Penalty rate trade-off would scapegoat weekend workers: ACTU

The Australian, October 1, 2016

Unions will oppose small business attempts to trade off penalty rates and overtime for higher hourly pay, warning that weekend workers risked becoming “scapegoats” who subsidised their colleagues working Monday to Friday.

ACTU secretary Dave Oliver yesterday hardened the union movement’s opposition to the proposal by Fair Work Commission president Iain Ross to look at allowing award-covered retail and fast-food companies to trade off penalties for higher base pay.

Mr Oliver said negotiating so-called “loaded” rates was inappropriate at the award level and should be limited to enterprise agreements between unions and employers. He said any agreed loading must also be underpinned by tests to ensure no worker was disadvantaged.

“The ACTU will oppose any push to introduce loaded rates that will disadvantage retail workers,” he told The Weekend Aus­tralian. “Loaded rates would potentially make weekend workers scapegoats for their respective employers, as they would be subsidising weekday workers.

“Weekend work penalty rates are sacrosanct; there is never going to be a justification to strip them back.’’

Council of Small Business of Australia chief executive Peter Strong supports a single higher hourly base rate operating across seven days as a simple alternative to the existing system of penalty rates and overtime payments.

He said a “potential model” would be the hospitality industry award, which allows employers to pay 25 per cent above the weekly award rate in lieu of overtime and penalty rates.

Mr Oliver said “every time we have this argument, it puts working people’s pay at risk of being ­reduced”.

“How is that ever going to be justifiable?” he asked. “To say that penalty rates are the reason that businesses’ bottom lines are stretched is simplistic. To then suggest retail workers, who are mostly lower-paid, should be penalised when corporate tax cuts have been this government’s modus operandi … is insulting.”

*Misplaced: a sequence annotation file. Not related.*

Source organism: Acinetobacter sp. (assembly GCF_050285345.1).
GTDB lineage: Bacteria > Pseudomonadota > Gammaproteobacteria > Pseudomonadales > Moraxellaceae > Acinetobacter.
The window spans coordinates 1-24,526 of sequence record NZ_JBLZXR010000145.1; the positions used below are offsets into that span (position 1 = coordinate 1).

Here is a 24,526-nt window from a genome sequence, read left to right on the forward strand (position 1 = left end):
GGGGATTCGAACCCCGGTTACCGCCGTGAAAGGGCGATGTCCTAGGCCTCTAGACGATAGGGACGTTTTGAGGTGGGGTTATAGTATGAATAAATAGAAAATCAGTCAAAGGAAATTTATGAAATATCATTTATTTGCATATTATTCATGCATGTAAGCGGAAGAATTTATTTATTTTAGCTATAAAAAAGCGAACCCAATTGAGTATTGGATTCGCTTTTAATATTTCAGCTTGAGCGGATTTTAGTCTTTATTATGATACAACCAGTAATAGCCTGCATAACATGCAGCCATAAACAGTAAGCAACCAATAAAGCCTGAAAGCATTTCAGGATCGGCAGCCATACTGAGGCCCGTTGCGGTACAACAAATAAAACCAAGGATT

Malcolm Turnbull refused to express a view on the proposal by Justice Ross, reiterating that the government believed penalty rates were a matter for the commission to determine.

The chief executive of the Australian Chamber of Commerce and Industry, James Pearson, said introducing a higher loaded hourly rate was worth further ­consideration.

“This may ease the administrative burden for some businesses and make it easy for them to comply with their legal obligations,” he said.

“The outcome needs to simplify employment arrangements and facilitate flexible arrangements negotiated between ­employers and their employees.”

Small businesses complain that they are disadvantaged by the current system, given major retailers struck contentious enterprise agreements with the shop assistants union that apply “loaded” rates to tens of thousands of ­workers.

The union’s national secretary, Gerard Dwyer, said the deals with retailers included loaded rates and penalty rates.